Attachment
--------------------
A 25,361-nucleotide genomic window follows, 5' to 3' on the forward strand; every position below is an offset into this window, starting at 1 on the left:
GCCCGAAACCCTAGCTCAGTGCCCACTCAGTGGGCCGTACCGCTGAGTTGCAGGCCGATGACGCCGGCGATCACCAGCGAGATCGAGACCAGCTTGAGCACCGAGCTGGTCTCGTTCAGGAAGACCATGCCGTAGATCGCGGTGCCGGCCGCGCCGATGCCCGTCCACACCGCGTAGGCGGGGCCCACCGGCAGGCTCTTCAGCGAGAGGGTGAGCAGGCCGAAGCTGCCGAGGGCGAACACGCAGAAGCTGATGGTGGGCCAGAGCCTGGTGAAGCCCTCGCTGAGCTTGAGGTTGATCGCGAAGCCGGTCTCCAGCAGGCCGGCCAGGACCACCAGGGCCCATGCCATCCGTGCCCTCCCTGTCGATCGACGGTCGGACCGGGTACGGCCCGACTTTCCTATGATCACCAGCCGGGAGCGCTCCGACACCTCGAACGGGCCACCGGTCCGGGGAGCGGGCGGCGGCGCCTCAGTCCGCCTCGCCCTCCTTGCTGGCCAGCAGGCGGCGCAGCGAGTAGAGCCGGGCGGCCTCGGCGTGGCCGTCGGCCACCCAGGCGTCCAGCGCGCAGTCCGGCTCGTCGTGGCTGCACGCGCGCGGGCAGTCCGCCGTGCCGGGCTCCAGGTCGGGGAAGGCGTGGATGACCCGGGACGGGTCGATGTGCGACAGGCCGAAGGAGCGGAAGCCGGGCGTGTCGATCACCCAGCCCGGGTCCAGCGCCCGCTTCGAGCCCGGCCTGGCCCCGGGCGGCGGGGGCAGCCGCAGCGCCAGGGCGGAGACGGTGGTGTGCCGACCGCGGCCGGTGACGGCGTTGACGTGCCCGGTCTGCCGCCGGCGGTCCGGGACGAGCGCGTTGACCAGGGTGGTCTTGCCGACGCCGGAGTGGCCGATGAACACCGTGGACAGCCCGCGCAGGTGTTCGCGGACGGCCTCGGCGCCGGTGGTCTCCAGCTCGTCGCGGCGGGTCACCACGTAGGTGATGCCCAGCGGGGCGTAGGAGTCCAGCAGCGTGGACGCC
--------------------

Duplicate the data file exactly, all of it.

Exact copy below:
A 25,361-nucleotide genomic window follows, 5' to 3' on the forward strand; every position below is an offset into this window, starting at 1 on the left:
GCCCGAAACCCTAGCTCAGTGCCCACTCAGTGGGCCGTACCGCTGAGTTGCAGGCCGATGACGCCGGCGATCACCAGCGAGATCGAGACCAGCTTGAGCACCGAGCTGGTCTCGTTCAGGAAGACCATGCCGTAGATCGCGGTGCCGGCCGCGCCGATGCCCGTCCACACCGCGTAGGCGGGGCCCACCGGCAGGCTCTTCAGCGAGAGGGTGAGCAGGCCGAAGCTGCCGAGGGCGAACACGCAGAAGCTGATGGTGGGCCAGAGCCTGGTGAAGCCCTCGCTGAGCTTGAGGTTGATCGCGAAGCCGGTCTCCAGCAGGCCGGCCAGGACCACCAGGGCCCATGCCATCCGTGCCCTCCCTGTCGATCGACGGTCGGACCGGGTACGGCCCGACTTTCCTATGATCACCAGCCGGGAGCGCTCCGACACCTCGAACGGGCCACCGGTCCGGGGAGCGGGCGGCGGCGCCTCAGTCCGCCTCGCCCTCCTTGCTGGCCAGCAGGCGGCGCAGCGAGTAGAGCCGGGCGGCCTCGGCGTGGCCGTCGGCCACCCAGGCGTCCAGCGCGCAGTCCGGCTCGTCGTGGCTGCACGCGCGCGGGCAGTCCGCCGTGCCGGGCTCCAGGTCGGGGAAGGCGTGGATGACCCGGGACGGGTCGATGTGCGACAGGCCGAAGGAGCGGAAGCCGGGCGTGTCGATCACCCAGCCCGGGTCCAGCGCCCGCTTCGAGCCCGGCCTGGCCCCGGGCGGCGGGGGCAGCCGCAGCGCCAGGGCGGAGACGGTGGTGTGCCGACCGCGGCCGGTGACGGCGTTGACGTGCCCGGTCTGCCGCCGGCGGTCCGGGACGAGCGCGTTGACCAGGGTGGTCTTGCCGACGCCGGAGTGGCCGATGAACACCGTGGACAGCCCGCGCAGGTGTTCGCGGACGGCCTCGGCGCCGGTGGTCTCCAGCTCGTCGCGGCGGGTCACCACGTAGGTGATGCCCAGCGGGGCGTAGGAGTCCAGCAGCGTGGACGCC